Research firm Jones Lang LaSalle revealed impressive sales numbers in the European retail real estate market for the second quarter of 2011. Sales jumped 34% over last year, with the bulk of buyers focusing their attention in the UK and Germany, with Sweden also attracting large investments. Large buys are being made in many sectors depending on the market and regional economic performance. Regardless of region, shopping centers are generating the most interest, particularly those retail venues located in areas where rents are rising and real estate demand is high. For more on this continue reading the following article from PropertyWire.
Direct investment in retail real estate in Europe during the second quarter of 2011 reached €4.9 billion while total investment volumes for the year to date now stand at €13.6 billion, 34% up over the same period last year, according to figures from Jones Lang LaSalle.
The majority of investment activity remained focused on the UK and Germany, accounting for 56% of total volumes over the quarter, while transactions in Sweden totalled €572 million as the region continued to attract significant interest. Sweden has already surpassed transaction volumes levels recorded for the entirety of 2010, exceeding €896 million in the first half of this year alone.
A number of growth markets saw increased activity over the quarter with volumes in Russia at €432 million and Poland at €332 million boosted by some key transactions, most notably the €278 million purchase of Gorbushkin Dvor and Filion Shopping Centre in Moscow by MTZ Rubin and the €171 million acquisition of Promenada Shopping Centre, Warsaw by Atrium.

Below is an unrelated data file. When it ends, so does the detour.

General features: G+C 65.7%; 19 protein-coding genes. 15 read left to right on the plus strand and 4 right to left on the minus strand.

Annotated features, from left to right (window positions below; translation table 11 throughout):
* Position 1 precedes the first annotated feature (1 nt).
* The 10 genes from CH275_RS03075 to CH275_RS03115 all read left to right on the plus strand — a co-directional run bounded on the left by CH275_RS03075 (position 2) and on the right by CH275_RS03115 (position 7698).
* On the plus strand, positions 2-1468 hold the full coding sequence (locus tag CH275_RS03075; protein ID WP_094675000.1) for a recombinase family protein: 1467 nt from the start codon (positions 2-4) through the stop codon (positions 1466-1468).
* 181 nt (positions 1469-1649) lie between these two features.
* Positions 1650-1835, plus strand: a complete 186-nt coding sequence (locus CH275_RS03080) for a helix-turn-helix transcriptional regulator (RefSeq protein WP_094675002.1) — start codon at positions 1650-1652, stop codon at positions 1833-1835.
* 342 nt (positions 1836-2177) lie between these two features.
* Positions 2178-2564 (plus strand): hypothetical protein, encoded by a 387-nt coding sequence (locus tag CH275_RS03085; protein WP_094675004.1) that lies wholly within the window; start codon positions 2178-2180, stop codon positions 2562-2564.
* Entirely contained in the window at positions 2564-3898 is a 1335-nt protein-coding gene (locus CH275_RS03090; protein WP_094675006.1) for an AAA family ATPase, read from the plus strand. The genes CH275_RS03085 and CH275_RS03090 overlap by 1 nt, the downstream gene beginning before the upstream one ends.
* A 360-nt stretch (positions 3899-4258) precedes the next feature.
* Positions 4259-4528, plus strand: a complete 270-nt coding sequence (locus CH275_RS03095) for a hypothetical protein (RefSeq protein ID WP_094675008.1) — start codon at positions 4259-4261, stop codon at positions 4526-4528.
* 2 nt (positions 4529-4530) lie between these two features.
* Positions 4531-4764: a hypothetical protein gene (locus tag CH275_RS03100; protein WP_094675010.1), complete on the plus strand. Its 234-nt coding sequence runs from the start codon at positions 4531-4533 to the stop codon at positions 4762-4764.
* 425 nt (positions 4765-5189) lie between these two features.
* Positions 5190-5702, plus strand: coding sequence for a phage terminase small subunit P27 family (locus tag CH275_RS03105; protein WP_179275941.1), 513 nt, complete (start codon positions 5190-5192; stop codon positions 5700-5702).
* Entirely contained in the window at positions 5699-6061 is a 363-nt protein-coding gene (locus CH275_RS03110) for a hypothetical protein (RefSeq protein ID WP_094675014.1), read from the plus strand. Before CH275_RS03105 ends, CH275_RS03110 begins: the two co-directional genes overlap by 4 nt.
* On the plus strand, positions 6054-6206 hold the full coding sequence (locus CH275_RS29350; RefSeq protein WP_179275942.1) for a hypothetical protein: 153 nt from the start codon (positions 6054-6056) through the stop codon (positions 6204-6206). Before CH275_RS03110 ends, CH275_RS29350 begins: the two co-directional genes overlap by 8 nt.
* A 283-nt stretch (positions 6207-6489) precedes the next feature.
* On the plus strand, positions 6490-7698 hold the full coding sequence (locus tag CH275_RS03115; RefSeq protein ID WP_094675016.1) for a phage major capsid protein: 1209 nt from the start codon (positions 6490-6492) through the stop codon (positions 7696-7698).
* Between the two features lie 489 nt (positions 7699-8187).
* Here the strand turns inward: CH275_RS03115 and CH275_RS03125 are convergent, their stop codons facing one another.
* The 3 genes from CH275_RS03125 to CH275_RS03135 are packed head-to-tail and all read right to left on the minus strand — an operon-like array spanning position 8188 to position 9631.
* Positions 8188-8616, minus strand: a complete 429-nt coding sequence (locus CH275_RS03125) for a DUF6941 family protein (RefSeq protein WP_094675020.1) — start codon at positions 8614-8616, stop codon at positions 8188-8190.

‘Current investor demand remains focused on the core European markets of France and Germany but we also expect Poland and CEE to witness significant investment volumes by the year end. Investors driven by higher returns are focusing on the growth markets of Russia and Turkey which provide prospects for rental and turnover growth as well as potential for yield compression,’ said Jeremy Eddy, head of EMEA Retail Capital Markets at Jones Lang LaSalle.
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‘Northern European markets that offer attractive fundamentals are however constrained by stock availability. It remains true across the majority of Europe that there is significant equity available for high quality assets and we expect the trend we identified of equity partnering expertise to accelerate further,’ he added.
Shopping centres remained the most sought after asset type, accounting for 59% of total retail volumes traded over the quarter. This trend was less pronounced in the UK where 29 deals for retail warehouses completed over the quarter with an average deal size of €21 million. Appetite for supermarkets remained strong as a number of significant transactions completed in quarter two including the purchase of a portfolio of four stores in Sweden by Unibail-Rodamco for €266 million and sale and leaseback of two Tesco supermarkets in the UK.
‘In quarter two of 2011 we observed continued strong investors’ appetite for retail in CEE. Poland is the most sought after country followed by Czech Republic. Notably one large shopping centre deal, Olympia in Brno, has been most recently acquired by joint venture of ECE and Rockspring being the first transaction for Q3 2011. We are also aware of number of retail properties currently under exclusivity with expected closings in quarter three and quarter four of 2011,’ explained Agata Sekula, head of CEE Retail Investment.
According to James Brown, head of EMEA Retail Research at Jones Lang LaSalle despite a backdrop of a volatile European economic recovery, investment volumes in the first half of this year have continued to improve year on year. ‘Although a handful of significant deals have certainly flattered the numbers, the second quarter has been characterised by a continued growth in the geography of transactions. We enter the third quarter with significant momentum and pipeline transactions which have or will close by the end of September,’ he said.
The research considers all investment sales of shopping centres, retail warehouses and factory outlet centres in Europe. It excludes the high street and any investment deal less than US$5 million in value.
This article was republished with permission from PropertyWire.